Why the Fracking Frenzy?

By Bill Britton, Contributing Editor

The oil and gas industry gave nearly $250,000 to each of the 62 senators who voted in favor of the controversial Keystone XL pipeline project this spring (maplight.org). The fossil fuel industry (oil, coal, natural gas) made total campaign contributions of $40.8 million to members of the 113th Congress. In 2014, the industry paid $144.9 million to lobbyists; in return, the industry received $15.2 billion in subsidies (priceofoil.org). (By contrast, National Park Service funding for 2014 totaled $2.6 billion.) And with the Supreme Court’s obscene decision in the Citizens United case, the floodgates have been opened: witness the Koch brothers pledge of $1 billion toward Republican candidates for the 2016 election cycle.

When Edwin Drake drilled his oil well in Titusville, Pennsylvania in 1859, the modern oil industry began. Demand accelerated with the introduction of the Model-T Ford in 1908 and led to seven decades of “easy” oil, easy in the sense that it was both plentiful and readily accessed. Similarly, natural gas output ramped up to satisfy demand from power companies, residences, and nitrate fertilizer conversion.

Today, much of that easy oil and gas is gone, which has stimulated the installation of ocean drilling platforms, tar-sands mining, and hydraulic fracturing or “fracking,” which involves injecting water, sand, and various chemicals under high pressure into shale deposits thousands of feet below the surface. The fissures thus formed provide flow pathways for the trapped oil and natural gas.


To give you an idea of the scale of fracking, the Bakken Shale formation alone, located in North Dakota and Montana, is home to upwards of 15,000 fracking wellheads, with another 20,000 planned. By mid 2014, there were over 1.1 million active oil and gas wells of all types in the U.S. Some form of fracking is now used in 90% of all new onshore oil and gas development, and currently accounts for 60% of natural gas production in the U.S. The following photo is of a large fracking field in Wyoming:


The American Petroleum Institute (API) claims that “There are zero confirmed cases of groundwater contamination connected to the fracturing operation in one million wells hydraulically fractured over the last 60 years,” and that “Hydraulic fracturing and horizontal drilling are safely (my italics) unlocking vast U.S. reserves of oil and natural gas found in shale and other tight-rock formations” (API website). However, all extraction methods carry with them certain inherent risks to both the environment and life, as is best illustrated by the 2010 explosion of BP’s Deepwater Horizon drilling platform in the Gulf. Flaring of waste gas is not an atypical oil field sight:


Along with the issues of contamination and safety, a third must be included: the water required for the fracking process. Most fracking takes place in water-stressed areas of the world. In the U.S. and Canada, 55% of the wells hydraulically fractured are in areas experiencing drought and 36% overlay regions with significant groundwater depletion; in Colorado and California, 97% and 96% of the wells, respectively, are in regions with high or extremely high water stress (2014 Ceres report).

Each fracked well requires from 3 to 5 million gallons of water. Up to 80% of the water is “flowback” and returns to the surface. The EPA does not regulate fracking fluids (the mix is an industry secret) even when they enter our water supply because in 2005, fracking was given an exemption from the Safe Drinking Water Act, the so-called “Halliburton Loophole” (The Earth Institute, Columbia University). A 2015 EPA report stated that groundwater contamination from fracking is not widespread, but a number of instances have been documented.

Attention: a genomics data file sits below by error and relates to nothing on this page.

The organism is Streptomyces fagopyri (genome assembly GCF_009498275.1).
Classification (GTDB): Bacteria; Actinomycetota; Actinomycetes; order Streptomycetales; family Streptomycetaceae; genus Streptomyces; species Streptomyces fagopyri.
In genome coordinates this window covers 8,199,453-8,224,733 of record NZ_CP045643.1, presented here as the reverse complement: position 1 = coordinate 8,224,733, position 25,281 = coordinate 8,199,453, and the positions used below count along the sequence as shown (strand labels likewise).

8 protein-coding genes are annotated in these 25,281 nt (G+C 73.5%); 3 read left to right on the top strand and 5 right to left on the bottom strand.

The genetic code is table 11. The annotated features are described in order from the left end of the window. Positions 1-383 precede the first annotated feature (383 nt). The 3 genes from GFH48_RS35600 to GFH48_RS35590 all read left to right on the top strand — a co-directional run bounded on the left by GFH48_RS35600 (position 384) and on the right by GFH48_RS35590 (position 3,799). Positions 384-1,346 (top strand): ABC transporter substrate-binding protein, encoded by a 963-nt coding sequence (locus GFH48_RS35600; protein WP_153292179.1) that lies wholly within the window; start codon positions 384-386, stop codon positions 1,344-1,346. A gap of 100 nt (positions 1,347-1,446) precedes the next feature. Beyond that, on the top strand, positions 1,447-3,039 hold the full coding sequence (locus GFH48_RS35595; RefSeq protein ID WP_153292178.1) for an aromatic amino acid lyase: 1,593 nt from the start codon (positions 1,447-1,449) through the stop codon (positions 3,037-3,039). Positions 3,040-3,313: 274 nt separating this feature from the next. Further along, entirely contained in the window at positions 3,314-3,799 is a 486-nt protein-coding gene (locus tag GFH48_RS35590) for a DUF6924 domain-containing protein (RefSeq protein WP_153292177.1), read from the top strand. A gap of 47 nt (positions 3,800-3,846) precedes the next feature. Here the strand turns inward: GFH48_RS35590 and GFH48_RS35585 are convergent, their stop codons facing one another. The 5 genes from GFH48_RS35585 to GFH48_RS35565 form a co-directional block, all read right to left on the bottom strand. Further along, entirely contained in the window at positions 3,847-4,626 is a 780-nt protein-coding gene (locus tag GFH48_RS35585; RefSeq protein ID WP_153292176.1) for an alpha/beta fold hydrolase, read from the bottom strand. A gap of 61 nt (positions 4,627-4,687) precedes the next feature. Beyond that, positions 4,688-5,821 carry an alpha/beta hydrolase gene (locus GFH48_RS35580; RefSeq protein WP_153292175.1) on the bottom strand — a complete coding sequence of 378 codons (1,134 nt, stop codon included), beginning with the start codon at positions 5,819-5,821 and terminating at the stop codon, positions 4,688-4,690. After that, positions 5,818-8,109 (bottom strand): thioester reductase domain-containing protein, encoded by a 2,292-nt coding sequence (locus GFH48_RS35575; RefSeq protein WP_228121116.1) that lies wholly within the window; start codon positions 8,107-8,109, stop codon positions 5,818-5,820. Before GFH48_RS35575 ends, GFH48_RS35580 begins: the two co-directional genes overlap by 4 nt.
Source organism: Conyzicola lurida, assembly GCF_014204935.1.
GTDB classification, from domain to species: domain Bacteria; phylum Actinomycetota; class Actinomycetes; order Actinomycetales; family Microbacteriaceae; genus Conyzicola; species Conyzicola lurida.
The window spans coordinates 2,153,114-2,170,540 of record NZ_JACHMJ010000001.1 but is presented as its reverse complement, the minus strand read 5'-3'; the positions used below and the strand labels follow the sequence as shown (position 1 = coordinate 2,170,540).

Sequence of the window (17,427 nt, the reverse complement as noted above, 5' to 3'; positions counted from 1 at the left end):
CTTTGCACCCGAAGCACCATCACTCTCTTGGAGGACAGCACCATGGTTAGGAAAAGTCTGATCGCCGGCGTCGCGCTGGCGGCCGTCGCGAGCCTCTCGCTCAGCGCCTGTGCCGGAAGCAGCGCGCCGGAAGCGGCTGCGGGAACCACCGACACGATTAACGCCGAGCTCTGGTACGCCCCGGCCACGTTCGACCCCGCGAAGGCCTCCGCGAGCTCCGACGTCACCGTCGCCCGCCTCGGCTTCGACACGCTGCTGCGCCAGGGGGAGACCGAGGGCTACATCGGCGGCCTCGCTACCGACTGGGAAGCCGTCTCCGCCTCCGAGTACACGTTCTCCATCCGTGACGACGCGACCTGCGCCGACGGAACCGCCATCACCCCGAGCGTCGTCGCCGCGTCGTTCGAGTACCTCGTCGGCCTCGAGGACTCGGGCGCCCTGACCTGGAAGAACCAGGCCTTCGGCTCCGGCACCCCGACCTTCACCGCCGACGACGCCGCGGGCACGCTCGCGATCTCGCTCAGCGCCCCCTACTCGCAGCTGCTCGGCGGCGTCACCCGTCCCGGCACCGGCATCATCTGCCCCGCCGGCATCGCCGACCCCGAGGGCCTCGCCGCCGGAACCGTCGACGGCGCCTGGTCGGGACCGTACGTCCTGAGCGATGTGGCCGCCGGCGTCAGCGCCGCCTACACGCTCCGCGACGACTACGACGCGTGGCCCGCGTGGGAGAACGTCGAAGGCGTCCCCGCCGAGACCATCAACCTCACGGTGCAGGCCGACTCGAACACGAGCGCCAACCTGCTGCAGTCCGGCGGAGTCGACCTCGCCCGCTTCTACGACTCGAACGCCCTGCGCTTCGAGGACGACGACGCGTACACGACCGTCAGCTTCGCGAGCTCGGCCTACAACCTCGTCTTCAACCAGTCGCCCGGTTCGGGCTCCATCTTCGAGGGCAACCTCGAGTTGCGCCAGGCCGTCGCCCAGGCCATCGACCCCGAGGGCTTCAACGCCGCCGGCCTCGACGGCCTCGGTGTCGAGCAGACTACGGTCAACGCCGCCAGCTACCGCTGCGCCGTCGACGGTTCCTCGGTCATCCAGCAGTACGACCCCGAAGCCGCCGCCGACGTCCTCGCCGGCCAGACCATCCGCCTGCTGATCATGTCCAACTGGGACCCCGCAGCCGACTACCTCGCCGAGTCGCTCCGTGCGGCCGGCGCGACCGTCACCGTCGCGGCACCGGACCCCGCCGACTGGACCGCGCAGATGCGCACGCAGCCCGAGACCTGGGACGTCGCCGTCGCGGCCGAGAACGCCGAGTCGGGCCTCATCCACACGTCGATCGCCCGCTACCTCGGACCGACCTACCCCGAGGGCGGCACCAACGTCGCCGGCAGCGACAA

Thus, there are three primary sources of contamination: (1) from the fractured shale leaking oil, gas, and drilling fluid into aquifers supplying drinking water; (2) from fracking wastewater discharged at the surface and then into wastewater injection wells, retention ponds, local streams, or treatment plants; and (3) from natural gas (methane) and other volatiles released into the atmosphere (Note that methane as a greenhouse gas is 25 times more potent than CO2). In any case, the fluid stream contains proven carcinogenics, and in some cases, high levels of radioactivity (The New York Times, 02/27/2011).

An emerging problem is the marked increase in the number of earthquakes in oil fields, not from fracking itself but from the injection of wastewater flowback into deep wells. The earthquake hot spots include portions of Oklahoma, Kansas, Texas, Ohio, Arkansas, Alabama, Colorado, and New Mexico. Until recently, many of these states were among those places least likely to have an earthquake (USGS report; Washington Post, 07/03/2014). This is an Oklahoma church damaged by a fracking quake:


The systemic problem is the lack of uniform regulations, and uneven enforcement, at both the state and federal levels. Too often, the regulators are former industry executives whose interests do not always align with the common good. Plus, weak campaign-finance laws have led to legislative “pollution.” But the overriding problem is America’s insatiable demand for energy and the lack of a national will to move toward alternative energy sources. We seem oblivious to the fact that fossil fuels are a finite resource and will become exhausted in a century or less, given the current rates of depletion. And as the oil and gas industry drills deeper offshore, expands the mining of tar sands, and fracks shallower shale deposits, the risk of environmental disaster can only increase.

Leave a Reply